Co-op Economic Development Fund’s $1B Impact Includes Housing, Child Care

A community-based loan fund sponsored by South Dakota and Minnesota electric cooperatives in partnership with their power supplier has hit the $1 billion mark in economic investments.

In Milbank, South Dakota, Whetstone Valley Electric Cooperative, with assistance from the Rural Electric Economic Development fund, passed through a federal loan that helped build a development with 33 single-family homes. (Photo Courtesy: Eric Fosheim/East River Electric Power Cooperative)

That milestone from the Rural Electric Economic Development Fund is especially significant because its capital originated from just $4.6 million in co-op investments more than 25 years ago, said Eric Fosheim, who administers the REED fund at East River Electric Power Cooperative.

“Every dollar that’s invested in the fund is multiplied many times over,” he said.

“We like to say that the $4.6 million has essentially yielded over a billion dollars in total impact in the footprint” served by the 27 co-ops that take part in REED, said Fosheim, economic development manager at the Madison, South Dakota-based generation and transmission cooperative.

“That helps with tax base, job creation and services and products that people can purchase. It gives them places to live and day cares to take their kids.”

Affordable starter homes and child care for young families have become crucial economic development issues, and shortages in both can affect attraction and retention of skilled workers, co-op leaders said.

“Many employees are commuting in from larger communities due to lack of adequate housing,” said Fosheim. “And parents are stuck at home, or they live outside the community they work due to lack of adequate care.”

Co-ops leverage several different financing options to help bring those projects to reality, including Department of Agriculture grants and loans. Last year, three South Dakota co-ops passed through nearly $3 million from private sources and “revolved” funds from the USDA Intermediary Relending and Rural Economic Development Loan and Grant programs:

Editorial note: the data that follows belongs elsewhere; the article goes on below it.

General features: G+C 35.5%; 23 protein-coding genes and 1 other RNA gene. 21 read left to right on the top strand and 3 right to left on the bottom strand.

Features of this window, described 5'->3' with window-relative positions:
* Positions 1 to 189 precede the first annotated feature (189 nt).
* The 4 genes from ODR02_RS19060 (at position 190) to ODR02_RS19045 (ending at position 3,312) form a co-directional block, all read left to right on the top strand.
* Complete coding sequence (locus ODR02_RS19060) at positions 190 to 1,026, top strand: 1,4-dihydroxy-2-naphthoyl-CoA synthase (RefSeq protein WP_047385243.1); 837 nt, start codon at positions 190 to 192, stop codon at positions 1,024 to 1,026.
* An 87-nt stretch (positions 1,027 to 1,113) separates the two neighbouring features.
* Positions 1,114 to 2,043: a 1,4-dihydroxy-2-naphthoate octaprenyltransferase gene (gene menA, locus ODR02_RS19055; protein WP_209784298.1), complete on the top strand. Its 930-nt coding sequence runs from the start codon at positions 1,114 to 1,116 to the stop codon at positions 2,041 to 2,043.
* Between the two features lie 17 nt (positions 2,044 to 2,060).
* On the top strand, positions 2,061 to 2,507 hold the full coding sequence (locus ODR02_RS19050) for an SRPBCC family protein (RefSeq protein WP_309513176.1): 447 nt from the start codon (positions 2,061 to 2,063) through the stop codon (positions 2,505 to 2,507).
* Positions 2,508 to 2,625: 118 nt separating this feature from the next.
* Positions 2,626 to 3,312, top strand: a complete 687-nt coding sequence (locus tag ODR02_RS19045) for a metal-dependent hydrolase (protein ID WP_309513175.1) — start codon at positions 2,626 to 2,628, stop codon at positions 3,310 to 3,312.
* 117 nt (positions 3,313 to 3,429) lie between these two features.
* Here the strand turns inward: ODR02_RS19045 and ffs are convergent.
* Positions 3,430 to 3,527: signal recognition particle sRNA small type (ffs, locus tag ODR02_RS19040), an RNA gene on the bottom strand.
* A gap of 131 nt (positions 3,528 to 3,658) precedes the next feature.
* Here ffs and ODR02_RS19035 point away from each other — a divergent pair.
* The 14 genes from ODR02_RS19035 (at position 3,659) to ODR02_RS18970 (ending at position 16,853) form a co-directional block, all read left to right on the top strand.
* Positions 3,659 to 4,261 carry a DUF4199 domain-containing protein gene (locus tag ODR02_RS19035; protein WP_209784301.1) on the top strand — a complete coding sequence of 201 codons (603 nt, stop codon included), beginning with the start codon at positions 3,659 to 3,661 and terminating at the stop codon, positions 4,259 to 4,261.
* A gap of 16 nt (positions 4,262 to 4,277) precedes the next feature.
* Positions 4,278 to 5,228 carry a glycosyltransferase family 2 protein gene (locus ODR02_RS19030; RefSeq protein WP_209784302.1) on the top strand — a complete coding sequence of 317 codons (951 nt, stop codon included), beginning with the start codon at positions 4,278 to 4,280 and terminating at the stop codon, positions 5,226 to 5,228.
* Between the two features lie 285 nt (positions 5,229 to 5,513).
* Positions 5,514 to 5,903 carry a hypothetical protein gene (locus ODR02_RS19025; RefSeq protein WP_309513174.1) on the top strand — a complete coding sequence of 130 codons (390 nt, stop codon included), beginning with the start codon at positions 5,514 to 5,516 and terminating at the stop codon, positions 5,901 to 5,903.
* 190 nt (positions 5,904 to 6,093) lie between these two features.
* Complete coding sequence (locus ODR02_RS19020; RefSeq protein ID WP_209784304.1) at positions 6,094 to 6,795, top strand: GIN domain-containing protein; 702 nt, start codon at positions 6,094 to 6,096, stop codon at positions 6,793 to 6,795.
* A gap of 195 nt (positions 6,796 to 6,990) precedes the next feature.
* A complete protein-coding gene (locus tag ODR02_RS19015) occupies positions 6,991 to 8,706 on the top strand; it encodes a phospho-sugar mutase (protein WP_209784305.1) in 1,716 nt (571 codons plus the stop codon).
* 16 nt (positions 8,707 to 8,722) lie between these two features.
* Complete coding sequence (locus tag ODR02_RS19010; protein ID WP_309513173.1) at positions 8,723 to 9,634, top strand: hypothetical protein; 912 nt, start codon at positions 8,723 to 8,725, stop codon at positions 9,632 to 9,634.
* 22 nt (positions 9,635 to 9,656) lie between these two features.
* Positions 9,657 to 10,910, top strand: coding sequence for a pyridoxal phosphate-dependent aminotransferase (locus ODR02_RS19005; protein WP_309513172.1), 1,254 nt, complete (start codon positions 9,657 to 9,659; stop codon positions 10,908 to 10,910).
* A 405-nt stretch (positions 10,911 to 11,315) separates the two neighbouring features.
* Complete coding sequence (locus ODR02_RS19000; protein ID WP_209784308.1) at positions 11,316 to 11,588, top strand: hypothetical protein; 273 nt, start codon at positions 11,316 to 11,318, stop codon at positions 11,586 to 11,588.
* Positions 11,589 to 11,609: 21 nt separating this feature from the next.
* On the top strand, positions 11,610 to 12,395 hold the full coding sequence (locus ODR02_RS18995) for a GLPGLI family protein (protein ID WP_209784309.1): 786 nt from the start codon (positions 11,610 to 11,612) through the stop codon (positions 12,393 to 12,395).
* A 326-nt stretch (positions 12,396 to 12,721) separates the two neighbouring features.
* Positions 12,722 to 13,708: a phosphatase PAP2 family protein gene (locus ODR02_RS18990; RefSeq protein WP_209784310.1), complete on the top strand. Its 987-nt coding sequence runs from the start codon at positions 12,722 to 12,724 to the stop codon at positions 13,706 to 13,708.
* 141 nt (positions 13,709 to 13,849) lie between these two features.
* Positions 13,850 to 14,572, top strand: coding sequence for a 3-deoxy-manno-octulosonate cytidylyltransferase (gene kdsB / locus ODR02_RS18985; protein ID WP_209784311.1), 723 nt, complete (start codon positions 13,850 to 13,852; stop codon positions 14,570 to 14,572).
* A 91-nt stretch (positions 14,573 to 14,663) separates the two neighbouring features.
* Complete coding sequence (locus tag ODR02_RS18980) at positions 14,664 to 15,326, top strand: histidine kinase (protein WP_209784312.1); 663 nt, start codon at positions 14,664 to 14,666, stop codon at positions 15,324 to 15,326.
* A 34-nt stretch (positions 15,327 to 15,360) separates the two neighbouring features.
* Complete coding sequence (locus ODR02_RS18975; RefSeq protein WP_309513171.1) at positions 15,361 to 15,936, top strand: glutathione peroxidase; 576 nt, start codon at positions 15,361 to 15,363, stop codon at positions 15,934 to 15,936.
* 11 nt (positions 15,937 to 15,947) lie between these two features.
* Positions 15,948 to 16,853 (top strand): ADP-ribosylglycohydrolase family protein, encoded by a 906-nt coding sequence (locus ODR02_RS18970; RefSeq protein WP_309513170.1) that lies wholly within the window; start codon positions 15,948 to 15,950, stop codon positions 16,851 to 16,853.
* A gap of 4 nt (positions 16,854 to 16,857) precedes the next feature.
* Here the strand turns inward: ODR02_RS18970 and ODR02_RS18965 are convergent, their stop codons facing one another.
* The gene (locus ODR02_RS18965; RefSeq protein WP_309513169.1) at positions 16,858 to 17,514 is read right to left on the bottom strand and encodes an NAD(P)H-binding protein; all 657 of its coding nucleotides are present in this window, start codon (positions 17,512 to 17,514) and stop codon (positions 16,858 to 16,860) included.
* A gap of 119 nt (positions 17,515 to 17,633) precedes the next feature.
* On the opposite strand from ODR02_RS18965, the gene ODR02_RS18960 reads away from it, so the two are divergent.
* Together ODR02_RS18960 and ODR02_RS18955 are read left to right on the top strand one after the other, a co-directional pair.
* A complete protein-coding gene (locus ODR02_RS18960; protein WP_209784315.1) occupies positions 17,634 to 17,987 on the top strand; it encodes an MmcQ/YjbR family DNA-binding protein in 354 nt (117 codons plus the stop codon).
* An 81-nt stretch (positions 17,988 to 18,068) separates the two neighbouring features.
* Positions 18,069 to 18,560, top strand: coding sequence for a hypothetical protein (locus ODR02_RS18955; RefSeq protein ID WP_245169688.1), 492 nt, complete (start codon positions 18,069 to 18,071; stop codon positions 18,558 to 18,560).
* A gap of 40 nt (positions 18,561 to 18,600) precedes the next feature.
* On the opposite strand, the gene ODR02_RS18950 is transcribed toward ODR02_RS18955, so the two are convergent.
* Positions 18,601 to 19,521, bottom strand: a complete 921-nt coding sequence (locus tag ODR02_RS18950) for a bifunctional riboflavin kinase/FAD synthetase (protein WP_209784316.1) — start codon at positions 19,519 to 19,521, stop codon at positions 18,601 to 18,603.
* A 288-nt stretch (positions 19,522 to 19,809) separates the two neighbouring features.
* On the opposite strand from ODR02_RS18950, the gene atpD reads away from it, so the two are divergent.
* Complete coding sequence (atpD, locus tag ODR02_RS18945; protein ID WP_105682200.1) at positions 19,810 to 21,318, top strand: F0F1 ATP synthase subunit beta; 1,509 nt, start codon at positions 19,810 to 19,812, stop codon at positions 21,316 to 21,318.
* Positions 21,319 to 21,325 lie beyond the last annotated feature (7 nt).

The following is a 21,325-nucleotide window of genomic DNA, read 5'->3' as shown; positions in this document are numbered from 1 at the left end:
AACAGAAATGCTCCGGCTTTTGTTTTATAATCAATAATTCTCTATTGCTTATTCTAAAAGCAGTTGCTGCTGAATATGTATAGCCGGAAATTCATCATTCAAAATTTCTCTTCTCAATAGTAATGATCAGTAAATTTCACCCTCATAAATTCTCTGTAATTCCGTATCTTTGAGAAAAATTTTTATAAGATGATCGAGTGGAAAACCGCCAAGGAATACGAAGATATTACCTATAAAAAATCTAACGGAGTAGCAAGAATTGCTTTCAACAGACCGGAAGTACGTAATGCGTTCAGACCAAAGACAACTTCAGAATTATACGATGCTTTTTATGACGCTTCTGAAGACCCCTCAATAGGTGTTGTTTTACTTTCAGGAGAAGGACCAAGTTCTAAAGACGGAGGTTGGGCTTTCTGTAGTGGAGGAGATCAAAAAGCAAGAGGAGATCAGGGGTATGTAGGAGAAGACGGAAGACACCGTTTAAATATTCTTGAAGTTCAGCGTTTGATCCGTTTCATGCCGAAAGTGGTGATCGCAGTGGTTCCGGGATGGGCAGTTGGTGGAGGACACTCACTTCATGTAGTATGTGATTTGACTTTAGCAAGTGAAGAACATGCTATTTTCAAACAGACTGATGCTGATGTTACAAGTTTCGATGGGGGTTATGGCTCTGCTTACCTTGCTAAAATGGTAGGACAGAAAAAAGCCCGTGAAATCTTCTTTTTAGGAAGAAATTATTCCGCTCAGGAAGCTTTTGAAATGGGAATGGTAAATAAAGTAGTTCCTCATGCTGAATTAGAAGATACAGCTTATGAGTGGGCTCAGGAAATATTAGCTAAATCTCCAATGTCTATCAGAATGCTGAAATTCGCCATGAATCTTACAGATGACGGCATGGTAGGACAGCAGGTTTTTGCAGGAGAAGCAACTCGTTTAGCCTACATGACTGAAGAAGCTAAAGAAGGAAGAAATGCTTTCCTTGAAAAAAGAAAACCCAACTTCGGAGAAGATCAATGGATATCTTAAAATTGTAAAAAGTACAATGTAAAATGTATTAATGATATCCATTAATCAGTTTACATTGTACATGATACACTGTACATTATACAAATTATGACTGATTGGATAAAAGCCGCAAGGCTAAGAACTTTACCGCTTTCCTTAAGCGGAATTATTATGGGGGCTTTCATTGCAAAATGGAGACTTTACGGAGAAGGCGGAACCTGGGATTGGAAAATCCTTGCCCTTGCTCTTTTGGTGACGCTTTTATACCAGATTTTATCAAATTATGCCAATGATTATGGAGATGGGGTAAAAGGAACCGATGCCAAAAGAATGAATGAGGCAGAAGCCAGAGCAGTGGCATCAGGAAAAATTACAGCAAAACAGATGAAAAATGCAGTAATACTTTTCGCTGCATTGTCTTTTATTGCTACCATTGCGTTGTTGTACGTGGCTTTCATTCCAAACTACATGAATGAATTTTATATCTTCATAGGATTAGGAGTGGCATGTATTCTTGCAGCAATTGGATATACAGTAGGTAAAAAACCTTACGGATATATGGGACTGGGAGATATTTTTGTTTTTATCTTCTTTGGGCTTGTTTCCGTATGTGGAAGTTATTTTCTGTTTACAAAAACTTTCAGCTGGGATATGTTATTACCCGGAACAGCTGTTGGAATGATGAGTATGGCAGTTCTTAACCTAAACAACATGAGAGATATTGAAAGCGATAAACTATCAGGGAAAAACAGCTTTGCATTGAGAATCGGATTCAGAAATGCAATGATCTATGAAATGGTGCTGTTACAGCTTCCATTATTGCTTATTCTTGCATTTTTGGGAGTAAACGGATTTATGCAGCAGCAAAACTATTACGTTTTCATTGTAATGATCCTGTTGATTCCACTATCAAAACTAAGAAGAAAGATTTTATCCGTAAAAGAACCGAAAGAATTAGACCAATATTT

• Whetstone Valley Electric Cooperative in Milbank contributed to the construction of a development with 33 single-family homes. Eight of the homes are completed, and the rest will be done this year.
  • Sioux Valley Energy in Colman helped a senior living operator with the construction, start-up and operation of the 50-unit Peaceful Pines Senior Living. New senior housing often opens up housing opportunities for first-time or entry-level home buyers, said CEO/General Manager Tim McCarthy.
  • Clay-Union Electric Cooperative passed through a loan to help the Pulse of Life of Kids Center share space with a church in a converted medical building.

With about one-third of Clay-Union EC’s 17 employees expected to retire over the next few years, day care and housing will be “very important down the road” as the co-op works to fill those positions, said General Manager Chris Larson.

“When we were looking to fill an electrician position, those were two of the top three things the candidates and their families were looking for,” he said.

The REED fund has racked up some impressive numbers since East River launched it in 1996 with six co-ops in 13 counties. Through more than 400 loans totaling $125 million, the REED fund and partner lenders have created and retained more than 10,000 jobs and renovated or built more than 3 million square feet of plants, community centers, agricultural processors and other commercial space.

Twenty-six of the projects receiving funding through REED are related to housing and five are related to day care. Their benefits go far beyond their initial purpose, Fosheim said.

“If a health care facility can find a workforce and they don’t have to shut their doors, that’s providing a service to the membership,” he said. “That’s just another example of how the co-op benefits.”

Victoria A. Rocha is a staff writer for NRECA.